Iconic Burger Chain Fights to Keep Prices Down Amid Massive Minimum Wage Increase

The owner of the iconic In-N-Out burger chain, Lynsi Snyder, is determined to keep prices low in California despite minimum wage increases. "I was sitting in VP meetings going toe-to-toe saying, ‘We can’t raise the prices that much, we can’t,'" Snyder told "Today." She feels a duty to her customers.

Snyder, who inherited the billion-dollar chain and has been at the helm for 14 years, navigated the company through a pandemic and ongoing inflation. The wage legislation has caused other restaurants to hike prices or shut down locations.

The new law escalated the minimum wage from $16 to $20 for large restaurant chains, setting an annual salary benchmark at $41,600. Exemptions apply to establishments baking their own bread.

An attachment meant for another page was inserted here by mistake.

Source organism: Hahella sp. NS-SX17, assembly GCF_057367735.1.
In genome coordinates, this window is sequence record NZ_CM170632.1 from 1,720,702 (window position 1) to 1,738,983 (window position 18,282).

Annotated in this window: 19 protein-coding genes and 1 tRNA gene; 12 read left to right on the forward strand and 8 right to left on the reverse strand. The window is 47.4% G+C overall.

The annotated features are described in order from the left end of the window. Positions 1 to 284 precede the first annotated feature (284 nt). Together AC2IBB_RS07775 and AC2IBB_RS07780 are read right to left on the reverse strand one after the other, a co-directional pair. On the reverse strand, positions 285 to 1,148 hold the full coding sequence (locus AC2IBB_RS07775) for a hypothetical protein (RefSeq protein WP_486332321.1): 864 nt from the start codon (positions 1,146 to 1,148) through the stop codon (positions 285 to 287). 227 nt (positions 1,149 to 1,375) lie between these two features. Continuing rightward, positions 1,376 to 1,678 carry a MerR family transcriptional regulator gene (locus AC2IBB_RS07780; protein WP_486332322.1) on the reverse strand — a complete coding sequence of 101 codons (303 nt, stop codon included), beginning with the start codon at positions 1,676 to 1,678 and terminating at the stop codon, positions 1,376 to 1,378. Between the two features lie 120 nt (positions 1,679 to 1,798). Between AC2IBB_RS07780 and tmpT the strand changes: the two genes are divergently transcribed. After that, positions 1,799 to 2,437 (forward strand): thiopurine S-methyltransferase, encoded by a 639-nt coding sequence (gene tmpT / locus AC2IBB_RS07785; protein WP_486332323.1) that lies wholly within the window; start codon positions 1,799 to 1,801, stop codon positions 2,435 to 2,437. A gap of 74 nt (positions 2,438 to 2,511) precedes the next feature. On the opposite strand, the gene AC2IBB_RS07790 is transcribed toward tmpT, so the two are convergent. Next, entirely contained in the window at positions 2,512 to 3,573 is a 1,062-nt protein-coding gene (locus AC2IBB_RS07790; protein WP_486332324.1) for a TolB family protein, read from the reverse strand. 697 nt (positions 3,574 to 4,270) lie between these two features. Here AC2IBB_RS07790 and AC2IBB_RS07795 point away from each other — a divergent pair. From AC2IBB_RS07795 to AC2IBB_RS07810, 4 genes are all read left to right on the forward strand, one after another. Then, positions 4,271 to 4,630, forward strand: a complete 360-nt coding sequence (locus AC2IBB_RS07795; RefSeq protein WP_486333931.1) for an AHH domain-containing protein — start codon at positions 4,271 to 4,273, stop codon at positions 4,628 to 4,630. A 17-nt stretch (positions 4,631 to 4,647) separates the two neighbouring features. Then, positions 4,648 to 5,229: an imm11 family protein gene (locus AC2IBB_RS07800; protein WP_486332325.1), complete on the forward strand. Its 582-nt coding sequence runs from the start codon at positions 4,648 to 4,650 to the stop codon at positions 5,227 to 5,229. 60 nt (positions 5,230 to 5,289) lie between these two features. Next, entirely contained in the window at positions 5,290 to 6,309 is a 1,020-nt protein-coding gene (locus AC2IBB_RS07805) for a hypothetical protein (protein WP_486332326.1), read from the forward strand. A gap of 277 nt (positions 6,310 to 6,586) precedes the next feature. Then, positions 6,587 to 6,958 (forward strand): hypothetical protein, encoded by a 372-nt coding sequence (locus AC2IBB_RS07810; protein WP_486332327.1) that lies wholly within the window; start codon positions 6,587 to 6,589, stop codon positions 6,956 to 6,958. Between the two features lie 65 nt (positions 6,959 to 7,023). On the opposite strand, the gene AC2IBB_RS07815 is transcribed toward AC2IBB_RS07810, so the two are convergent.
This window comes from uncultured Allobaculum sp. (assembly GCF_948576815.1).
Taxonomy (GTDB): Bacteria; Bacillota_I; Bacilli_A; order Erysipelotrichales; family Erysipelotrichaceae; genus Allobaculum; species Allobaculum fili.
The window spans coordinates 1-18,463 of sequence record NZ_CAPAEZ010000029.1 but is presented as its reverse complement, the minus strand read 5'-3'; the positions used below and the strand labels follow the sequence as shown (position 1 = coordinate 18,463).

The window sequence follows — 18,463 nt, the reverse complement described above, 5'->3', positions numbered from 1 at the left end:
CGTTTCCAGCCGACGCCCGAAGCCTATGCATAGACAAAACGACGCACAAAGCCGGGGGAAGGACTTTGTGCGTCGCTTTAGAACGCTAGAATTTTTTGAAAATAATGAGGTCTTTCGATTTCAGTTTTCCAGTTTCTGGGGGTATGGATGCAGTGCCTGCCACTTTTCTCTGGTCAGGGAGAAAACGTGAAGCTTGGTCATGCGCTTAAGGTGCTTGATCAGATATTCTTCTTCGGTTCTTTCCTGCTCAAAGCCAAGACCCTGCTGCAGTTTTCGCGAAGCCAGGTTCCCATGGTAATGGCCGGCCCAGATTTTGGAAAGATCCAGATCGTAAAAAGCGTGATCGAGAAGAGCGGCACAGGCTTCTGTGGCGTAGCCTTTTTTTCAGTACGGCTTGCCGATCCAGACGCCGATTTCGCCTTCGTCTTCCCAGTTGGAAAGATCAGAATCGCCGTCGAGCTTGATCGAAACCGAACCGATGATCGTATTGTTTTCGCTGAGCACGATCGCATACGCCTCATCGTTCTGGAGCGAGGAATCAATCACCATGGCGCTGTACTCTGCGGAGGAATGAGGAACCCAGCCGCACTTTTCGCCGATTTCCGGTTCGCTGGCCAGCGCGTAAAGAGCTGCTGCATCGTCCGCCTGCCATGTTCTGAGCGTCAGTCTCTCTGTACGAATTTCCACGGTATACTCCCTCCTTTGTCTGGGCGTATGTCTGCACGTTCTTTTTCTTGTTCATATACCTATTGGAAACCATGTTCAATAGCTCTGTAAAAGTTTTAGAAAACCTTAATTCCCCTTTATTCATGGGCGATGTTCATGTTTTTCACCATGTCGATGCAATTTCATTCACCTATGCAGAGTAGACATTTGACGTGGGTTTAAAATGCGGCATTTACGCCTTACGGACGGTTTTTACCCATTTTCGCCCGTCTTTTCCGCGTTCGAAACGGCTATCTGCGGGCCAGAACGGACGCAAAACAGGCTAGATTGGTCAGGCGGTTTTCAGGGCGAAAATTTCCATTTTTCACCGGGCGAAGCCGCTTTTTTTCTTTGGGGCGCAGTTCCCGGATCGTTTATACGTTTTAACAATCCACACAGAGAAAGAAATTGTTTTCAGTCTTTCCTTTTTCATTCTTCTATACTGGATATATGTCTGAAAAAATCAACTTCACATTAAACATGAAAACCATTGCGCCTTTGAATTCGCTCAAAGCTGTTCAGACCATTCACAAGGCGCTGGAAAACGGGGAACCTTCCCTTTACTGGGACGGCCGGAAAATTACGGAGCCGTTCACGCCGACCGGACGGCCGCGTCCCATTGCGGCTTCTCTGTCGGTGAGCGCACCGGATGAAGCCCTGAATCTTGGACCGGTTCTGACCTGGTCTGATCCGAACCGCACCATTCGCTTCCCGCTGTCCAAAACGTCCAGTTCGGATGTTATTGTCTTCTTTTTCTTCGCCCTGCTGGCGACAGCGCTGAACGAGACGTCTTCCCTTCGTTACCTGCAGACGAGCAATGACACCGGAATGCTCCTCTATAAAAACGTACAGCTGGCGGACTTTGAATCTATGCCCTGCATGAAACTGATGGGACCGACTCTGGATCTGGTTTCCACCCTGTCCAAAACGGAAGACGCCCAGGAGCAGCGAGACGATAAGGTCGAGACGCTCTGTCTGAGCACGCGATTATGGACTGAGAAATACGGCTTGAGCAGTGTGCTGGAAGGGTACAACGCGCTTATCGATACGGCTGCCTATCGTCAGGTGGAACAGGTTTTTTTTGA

Governor Gavin Newsom, who signed AB 1228 into law, highlighted the move as a victory for the state's 500,000 fast-food workers, aiming for fair wages and improved working conditions. "California is one step closer to fairer wages, safer and healthier working conditions," he stated.

The legislation also introduced a "Fast Food Council" to advocate for workers and employers, potentially leading to more wage increases and better work standards.

A New York Post investigation showed that some fast-food outlets, including Burger King and some In-N-Out branches, raised prices as the law took effect on April 1.

Mod Pizza and Fosters Freeze responded to the wage hikes by closing locations in California.

Michael Ojeda, a Pizza Hut driver, shared that the Southern California Pizza franchise informed him of his job's termination due to the new wage laws, underscoring the widespread impact of the legislation.